Easily said

Easily said

People are getting excited about voice because the technology now works far more effectively than it did just a few years ago. Advances in speech recognition and natural language processing – aka understanding the intent behind the words – have made voice a viable consumer proposition, says JWT Intelligence in its new Speak Easy report.

Speech recognition error rates are apparently now at human parity. And further improvements are in the pipeline as machine learning benefits from ongoing investment on the part of the world’s tech giants along with the growing datasets produced by widespread consumer adoption. The virtual assistant market is set to be worth more than $3 billion by 2020, according recent forecasts.

More than one-third of UK smartphone users are currently using voice technology at least oncea month, and one-fifth use it at least weekly, says JWT. Current voice users are significantly more likely to be young, male and affluent –50% of 18-to-34 year-olds, 43% of men and 48% of people with a household income of more than £50k use voice monthly. And they seem to like the technology. Among early adopters of Amazon Echo, 60% report that Alexa has become integral to their daily routine.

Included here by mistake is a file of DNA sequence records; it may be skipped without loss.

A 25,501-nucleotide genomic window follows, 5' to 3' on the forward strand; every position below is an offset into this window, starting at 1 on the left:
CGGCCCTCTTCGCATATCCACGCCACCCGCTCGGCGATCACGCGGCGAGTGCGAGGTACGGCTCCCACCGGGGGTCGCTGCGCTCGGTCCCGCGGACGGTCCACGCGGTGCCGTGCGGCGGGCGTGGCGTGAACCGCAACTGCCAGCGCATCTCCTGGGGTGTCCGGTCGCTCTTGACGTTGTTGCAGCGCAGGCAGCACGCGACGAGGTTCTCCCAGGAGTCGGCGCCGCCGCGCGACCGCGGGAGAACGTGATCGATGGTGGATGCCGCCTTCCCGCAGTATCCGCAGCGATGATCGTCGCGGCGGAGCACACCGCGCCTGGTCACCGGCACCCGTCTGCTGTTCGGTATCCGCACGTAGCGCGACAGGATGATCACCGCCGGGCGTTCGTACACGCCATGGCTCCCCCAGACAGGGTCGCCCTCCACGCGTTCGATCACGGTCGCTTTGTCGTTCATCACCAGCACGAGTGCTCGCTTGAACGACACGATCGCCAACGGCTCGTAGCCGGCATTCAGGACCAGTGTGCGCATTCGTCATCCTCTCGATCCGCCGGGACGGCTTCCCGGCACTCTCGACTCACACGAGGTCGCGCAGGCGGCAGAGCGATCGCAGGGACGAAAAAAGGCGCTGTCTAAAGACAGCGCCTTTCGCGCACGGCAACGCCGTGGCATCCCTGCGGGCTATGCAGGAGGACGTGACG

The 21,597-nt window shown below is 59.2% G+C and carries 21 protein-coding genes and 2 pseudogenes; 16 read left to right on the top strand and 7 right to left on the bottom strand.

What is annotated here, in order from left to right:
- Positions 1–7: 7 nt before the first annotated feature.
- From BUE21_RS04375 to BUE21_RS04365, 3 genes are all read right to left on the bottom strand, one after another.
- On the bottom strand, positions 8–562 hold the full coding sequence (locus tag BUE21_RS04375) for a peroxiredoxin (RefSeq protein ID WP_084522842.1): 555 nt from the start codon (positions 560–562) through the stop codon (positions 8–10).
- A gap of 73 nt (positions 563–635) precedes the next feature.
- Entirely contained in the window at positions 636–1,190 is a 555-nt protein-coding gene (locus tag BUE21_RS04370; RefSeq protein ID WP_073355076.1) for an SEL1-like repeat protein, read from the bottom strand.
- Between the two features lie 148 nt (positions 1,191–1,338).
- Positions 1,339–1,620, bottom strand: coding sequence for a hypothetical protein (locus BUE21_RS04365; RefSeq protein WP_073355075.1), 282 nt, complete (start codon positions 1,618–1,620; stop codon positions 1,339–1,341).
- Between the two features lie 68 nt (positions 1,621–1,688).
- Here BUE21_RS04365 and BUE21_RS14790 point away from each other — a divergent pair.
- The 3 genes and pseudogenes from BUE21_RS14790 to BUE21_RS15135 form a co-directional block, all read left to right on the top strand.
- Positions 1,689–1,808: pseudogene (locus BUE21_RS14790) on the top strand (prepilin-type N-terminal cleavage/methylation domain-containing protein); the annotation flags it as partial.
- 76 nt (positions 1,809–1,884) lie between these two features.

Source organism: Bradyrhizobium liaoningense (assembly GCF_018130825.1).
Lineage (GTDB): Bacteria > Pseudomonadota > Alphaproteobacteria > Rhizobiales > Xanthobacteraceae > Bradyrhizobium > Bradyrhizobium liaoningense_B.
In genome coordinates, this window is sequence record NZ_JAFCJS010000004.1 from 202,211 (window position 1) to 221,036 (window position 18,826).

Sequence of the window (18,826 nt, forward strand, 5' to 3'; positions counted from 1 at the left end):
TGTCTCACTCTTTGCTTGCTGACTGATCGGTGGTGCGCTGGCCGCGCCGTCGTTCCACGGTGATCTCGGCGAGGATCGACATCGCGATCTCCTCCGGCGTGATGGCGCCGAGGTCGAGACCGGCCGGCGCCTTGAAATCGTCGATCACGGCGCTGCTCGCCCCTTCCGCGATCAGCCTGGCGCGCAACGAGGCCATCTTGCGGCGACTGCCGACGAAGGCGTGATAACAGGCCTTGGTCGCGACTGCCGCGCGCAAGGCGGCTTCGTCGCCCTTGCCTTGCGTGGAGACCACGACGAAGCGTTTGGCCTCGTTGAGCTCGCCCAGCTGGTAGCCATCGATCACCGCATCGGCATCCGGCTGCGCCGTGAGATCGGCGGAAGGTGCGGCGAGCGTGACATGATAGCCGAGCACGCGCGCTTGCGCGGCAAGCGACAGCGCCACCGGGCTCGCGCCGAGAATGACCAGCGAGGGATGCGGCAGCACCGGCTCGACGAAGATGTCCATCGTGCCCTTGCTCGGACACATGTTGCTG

The core use driver for voice is efficiency. The main reasons for getting onboard voice is that it is convenient, plus consumers also enjoy that it’s simple to use and that it’s faster than typing.

When it works, voice technology allows people to accomplish tasks quickly and easily. “It’s about being super-helpful, super-efficient, not getting in the way, building something that allows me to get the job done with minimal fuss,” says Duncan Anderson, chief technology officer of IBM Watson Europe.

VR Bowie

VR Bowie

VR baby

VR baby